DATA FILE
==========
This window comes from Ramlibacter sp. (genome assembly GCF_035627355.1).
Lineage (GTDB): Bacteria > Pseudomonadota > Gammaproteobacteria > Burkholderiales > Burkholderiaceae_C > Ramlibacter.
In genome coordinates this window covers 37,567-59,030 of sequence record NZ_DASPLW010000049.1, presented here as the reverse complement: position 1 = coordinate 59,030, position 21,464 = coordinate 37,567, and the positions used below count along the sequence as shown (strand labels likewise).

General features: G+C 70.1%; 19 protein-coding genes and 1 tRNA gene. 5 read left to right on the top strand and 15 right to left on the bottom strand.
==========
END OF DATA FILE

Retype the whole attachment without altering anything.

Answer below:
This window comes from Ramlibacter sp. (genome assembly GCF_035627355.1).
Lineage (GTDB): Bacteria > Pseudomonadota > Gammaproteobacteria > Burkholderiales > Burkholderiaceae_C > Ramlibacter.
In genome coordinates this window covers 37,567-59,030 of sequence record NZ_DASPLW010000049.1, presented here as the reverse complement: position 1 = coordinate 59,030, position 21,464 = coordinate 37,567, and the positions used below count along the sequence as shown (strand labels likewise).

General features: G+C 70.1%; 19 protein-coding genes and 1 tRNA gene. 5 read left to right on the top strand and 15 right to left on the bottom strand.